Compliance with Ethical Standards

Conflict of interests

Authors Ajit Madhukerrao Choudhari and Venkatesh Jonnalagedda declare that they have no conflict of interest.

Ethical approval

This article does not contain any studies with animals performed by any of the authors. All procedures performed in studies involving human participants were in accordance with the ethical standards of the institutional and/or national research committee and with the 1964 Helsinki declaration and its later amendments or comparable ethical standards.

Informed Consent

Informed consent was obtained from all individual participants included in the study.

References

  1. 1.
    Curran E. Learning to control brain activity: a review of the production and control of EEG components for driving brain–computer interface (BCI) systems. Brain and Cogn 2003;51(3):326–336.  https://doi.org/10.1016/s0278-2626(03)00036-8.CrossRefGoogle Scholar
  2. 2.
    Nicolelis MAL. Actions from thoughts. Nature 2001;409(6818):403–407.  https://doi.org/10.1038/35053191.CrossRefGoogle Scholar
  3. 3.
    Vaughan T. Guest editorial brain-computer interface technology: a review of the second international meeting. IEEE Trans Neural Syst Rehabil Eng 2003;11(2):94–109.  https://doi.org/10.1109/tnsre.2003.814799.CrossRefGoogle Scholar
  4. 4.
    Xu Q, Zhou H, Wang Y, Huang J. Fuzzy support vector machine for classification of EEG signals using wavelet-based features. Med Eng Phys 2009;31(7):858–865.  https://doi.org/10.1016/j.medengphy.2009.04.005.CrossRefGoogle Scholar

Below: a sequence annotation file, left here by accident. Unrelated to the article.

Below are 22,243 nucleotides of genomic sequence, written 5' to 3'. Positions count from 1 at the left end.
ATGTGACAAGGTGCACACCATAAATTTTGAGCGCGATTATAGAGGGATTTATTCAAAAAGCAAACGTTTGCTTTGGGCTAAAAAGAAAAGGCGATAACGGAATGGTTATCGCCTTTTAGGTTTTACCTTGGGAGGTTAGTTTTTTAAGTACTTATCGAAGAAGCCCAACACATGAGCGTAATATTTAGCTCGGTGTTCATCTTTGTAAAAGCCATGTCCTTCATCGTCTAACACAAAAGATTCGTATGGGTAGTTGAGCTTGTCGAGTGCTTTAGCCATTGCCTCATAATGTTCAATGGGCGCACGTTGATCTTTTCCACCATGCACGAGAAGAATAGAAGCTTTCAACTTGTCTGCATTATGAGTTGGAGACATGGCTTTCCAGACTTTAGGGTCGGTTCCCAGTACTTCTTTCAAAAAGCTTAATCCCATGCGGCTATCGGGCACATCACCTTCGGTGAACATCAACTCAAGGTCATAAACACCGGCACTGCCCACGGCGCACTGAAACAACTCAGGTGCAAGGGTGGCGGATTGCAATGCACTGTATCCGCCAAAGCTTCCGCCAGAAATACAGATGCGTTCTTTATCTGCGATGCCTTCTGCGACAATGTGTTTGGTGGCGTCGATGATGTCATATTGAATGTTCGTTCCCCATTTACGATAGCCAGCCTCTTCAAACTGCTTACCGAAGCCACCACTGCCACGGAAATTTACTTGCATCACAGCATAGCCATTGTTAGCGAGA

5. 5.
    Yuan H, He B. Brain computer interfaces using sensorimotor rhythms: Current state and future perspectives,. IEEE Trans Biomed Eng 2014;61(5):1425–1435.  https://doi.org/10.1109/tbme.2014.2312397.CrossRefGoogle Scholar
  6. 6.
    Farina D, Jensen W , Akay M, (eds). 2013. Introduction to neural engineering for motor rehabilitation. New York: Wiley.  https://doi.org/10.1002/9781118628522.Google Scholar
  7. 7.
    Punsawad Y, Wongsawat Y, Parnichkun M. Hybrid EEG-EOG brain-computer interface system for practical machine control. 2010 annual international conference of the IEEE engineering in medicine and biology. IEEE; 2010.Google Scholar
  8. 8.
    Barea R, Boquete L, Bergasa LM, López E , Mazo M. Electro-oculographic guidance of a wheelchair using eye movements codification. Int J Robot Res 2003;22(7–8):641–652.  https://doi.org/10.1177/02783649030227012.CrossRefGoogle Scholar
  9. 9.
    Aungsakun S, Phinyomark A, Phukpattaranont P, Limsakul C. Robust eye movement recognition using EOG signal for human-computer interface. Berlin: Springer; 2011. p. 714–723.  https://doi.org/10.1007/978-3-642-22191-0_63.CrossRefGoogle Scholar